In 1965, researchers discovered a vexing respiratory infection called 229E. Today, we know it as the common cold.
IN2016, a 45-year-old schoolteacher in Athens, Greece, arrived at the emergency room of the Hygeia Hospital. A non-smoker with no major health issues, she presented with unusual symptoms— a fever over 103 degrees, a dry cough and severe headache. When the ER doctor examined her, it was noted that the lower part of her left lung was rattling when she breathed, and a chest X-ray confirmed an abnormality.
Thinking this a case of bacterial pneumonia, doctors treated her with antibiotics. But over the next two days, the woman’s condition deteriorated—and the pneumonia lab test came back negative. As her breathing began to fail, she was supplied with oxygen and a new set of medications. Meanwhile, she was tested for a broad variety of possible culprits, including various strains of the flu, the bacteria that cause Legionnaires disease, whooping cough, and other serious respiratory diseases. All came back negative, as did tests for SARS and MERS.
In fact, only one test turned up positive, but it was a result so surprising that doctors ran it again. The result was the same: the patient was suffering from a familiar but inscrutable infection known as 229E—the first human coronavirus ever discovered.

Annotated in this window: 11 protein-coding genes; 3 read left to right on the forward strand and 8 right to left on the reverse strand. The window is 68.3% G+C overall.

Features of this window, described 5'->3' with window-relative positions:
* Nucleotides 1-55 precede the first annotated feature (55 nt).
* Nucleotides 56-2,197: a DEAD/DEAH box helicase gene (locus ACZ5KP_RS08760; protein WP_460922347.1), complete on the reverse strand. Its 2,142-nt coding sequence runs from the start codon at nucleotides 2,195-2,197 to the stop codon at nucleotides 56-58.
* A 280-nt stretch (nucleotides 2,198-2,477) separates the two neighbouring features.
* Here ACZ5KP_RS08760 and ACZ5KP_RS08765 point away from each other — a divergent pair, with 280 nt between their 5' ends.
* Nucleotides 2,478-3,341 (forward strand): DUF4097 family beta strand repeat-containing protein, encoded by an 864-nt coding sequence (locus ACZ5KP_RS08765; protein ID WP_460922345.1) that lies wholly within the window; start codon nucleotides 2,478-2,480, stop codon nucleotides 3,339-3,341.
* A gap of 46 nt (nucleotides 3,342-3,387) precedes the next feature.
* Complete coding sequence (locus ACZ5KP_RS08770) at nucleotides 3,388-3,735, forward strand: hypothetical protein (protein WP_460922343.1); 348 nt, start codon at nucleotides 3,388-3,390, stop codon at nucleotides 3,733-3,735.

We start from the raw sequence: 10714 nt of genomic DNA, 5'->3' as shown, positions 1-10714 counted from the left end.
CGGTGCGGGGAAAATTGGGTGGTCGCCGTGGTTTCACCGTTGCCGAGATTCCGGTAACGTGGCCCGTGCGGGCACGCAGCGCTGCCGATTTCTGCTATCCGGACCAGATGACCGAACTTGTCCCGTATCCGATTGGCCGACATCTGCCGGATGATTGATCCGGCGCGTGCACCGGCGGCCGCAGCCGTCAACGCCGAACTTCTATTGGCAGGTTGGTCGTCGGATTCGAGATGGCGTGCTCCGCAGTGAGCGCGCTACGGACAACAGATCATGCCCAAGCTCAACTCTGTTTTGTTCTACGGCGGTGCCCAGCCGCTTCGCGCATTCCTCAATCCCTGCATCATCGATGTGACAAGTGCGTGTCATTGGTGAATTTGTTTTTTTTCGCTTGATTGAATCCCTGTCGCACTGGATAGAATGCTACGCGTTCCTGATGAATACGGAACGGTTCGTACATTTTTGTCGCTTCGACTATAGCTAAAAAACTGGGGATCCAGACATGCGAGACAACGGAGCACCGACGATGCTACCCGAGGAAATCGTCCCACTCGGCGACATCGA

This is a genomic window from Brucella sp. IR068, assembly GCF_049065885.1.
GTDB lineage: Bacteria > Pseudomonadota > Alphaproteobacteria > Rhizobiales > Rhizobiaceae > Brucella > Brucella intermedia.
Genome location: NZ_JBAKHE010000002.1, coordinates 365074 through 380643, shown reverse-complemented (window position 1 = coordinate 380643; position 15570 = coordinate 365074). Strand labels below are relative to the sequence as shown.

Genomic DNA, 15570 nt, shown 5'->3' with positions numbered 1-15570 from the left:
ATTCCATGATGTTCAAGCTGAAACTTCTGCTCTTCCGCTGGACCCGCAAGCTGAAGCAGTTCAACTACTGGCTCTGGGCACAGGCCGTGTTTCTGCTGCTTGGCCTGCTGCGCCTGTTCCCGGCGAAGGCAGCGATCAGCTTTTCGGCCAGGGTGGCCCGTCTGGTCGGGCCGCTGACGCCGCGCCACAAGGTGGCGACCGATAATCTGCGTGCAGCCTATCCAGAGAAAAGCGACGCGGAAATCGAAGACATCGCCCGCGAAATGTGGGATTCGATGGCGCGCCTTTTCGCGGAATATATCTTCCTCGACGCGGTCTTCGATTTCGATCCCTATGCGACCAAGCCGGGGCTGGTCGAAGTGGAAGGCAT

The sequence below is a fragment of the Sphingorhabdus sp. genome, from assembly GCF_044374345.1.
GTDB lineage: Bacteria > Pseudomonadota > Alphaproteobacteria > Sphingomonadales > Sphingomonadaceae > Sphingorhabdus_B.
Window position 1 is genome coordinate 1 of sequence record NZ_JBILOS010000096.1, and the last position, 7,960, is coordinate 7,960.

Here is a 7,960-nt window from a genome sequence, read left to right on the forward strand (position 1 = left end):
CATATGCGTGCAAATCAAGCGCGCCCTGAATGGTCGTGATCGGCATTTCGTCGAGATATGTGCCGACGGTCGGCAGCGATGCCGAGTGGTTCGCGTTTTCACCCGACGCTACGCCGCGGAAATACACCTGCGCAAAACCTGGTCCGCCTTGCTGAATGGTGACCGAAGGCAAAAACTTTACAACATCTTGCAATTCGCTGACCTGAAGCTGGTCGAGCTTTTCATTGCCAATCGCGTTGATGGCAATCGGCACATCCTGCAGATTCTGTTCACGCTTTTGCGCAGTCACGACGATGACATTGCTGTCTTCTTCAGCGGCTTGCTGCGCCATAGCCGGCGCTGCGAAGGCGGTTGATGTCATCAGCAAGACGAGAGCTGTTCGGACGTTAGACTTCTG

The severity of the schoolteacher’s condition would have come as a surprise to the researchers in the early 1960s who discovered 229E. That’s because they were looking for the viruses responsible for the common cold. By the mid-20th century, scientists had worked out techniques to isolate some viruses, but their research left many strains unaccounted for—about 35% of people with colds had viruses that scientists weren’t able to identify.
In 1965, Dorothy Hamre, a researcher at the University of Chicago, took this medical blind spot as a challenge. As she studied the tissue cultures of students with colds, she discovered a new kind of virus, which became known as 229E.
NASAL DRIP: Dr. David Tyrrell places a common cold virus into the nostril of a patient during a research trial in 1966.
PA Images via Getty Images
At the same time, a group of researchers in England, led by Dr. David Tyrrell, was learning more about the common cold. They, too, isolated what appeared to be a new type of virus in tissue culture. When Tyrrell’s team examined it under an electron microscope, they found that it resembled a virus that had been isolated in the 1930s from chickens with bronchitis. It was a coronavirus—the first proven to infect humans.